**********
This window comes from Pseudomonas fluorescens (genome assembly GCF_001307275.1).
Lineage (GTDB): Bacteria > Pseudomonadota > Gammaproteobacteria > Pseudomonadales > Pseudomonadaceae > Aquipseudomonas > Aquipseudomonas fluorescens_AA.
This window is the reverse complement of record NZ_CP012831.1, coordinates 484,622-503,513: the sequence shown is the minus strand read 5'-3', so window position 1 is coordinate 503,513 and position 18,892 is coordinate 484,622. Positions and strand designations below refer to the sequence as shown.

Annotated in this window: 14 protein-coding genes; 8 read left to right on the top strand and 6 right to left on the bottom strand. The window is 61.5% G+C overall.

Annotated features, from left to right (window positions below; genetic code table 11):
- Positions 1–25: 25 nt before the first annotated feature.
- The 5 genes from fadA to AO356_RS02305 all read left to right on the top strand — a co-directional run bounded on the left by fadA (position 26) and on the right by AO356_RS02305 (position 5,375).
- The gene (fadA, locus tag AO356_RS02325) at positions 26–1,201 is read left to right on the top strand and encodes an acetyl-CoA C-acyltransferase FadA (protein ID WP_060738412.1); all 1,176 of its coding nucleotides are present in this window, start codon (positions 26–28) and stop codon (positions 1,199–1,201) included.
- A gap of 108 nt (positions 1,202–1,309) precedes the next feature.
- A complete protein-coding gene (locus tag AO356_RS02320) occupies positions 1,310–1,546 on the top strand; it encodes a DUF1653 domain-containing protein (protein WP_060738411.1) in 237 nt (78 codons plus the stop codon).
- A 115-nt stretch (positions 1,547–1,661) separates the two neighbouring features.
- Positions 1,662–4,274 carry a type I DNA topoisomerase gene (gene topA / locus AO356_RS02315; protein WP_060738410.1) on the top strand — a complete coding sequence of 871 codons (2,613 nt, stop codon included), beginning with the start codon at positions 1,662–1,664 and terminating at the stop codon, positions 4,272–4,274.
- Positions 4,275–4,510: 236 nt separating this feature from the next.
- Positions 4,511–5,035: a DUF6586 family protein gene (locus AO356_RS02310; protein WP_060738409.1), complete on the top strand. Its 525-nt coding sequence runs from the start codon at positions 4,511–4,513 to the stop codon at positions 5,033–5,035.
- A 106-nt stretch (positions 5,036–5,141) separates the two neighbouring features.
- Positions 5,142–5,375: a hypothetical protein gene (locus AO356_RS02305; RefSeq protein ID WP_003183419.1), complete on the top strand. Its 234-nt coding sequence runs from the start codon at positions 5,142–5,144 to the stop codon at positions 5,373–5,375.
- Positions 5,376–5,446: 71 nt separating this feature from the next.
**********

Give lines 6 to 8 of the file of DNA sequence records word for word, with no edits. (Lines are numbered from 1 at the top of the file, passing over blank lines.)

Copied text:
- Positions 1–25: 25 nt before the first annotated feature.
- The 5 genes from fadA to AO356_RS02305 all read left to right on the top strand — a co-directional run bounded on the left by fadA (position 26) and on the right by AO356_RS02305 (position 5,375).
- The gene (fadA, locus tag AO356_RS02325) at positions 26–1,201 is read left to right on the top strand and encodes an acetyl-CoA C-acyltransferase FadA (protein ID WP_060738412.1); all 1,176 of its coding nucleotides are present in this window, start codon (positions 26–28) and stop codon (positions 1,199–1,201) included.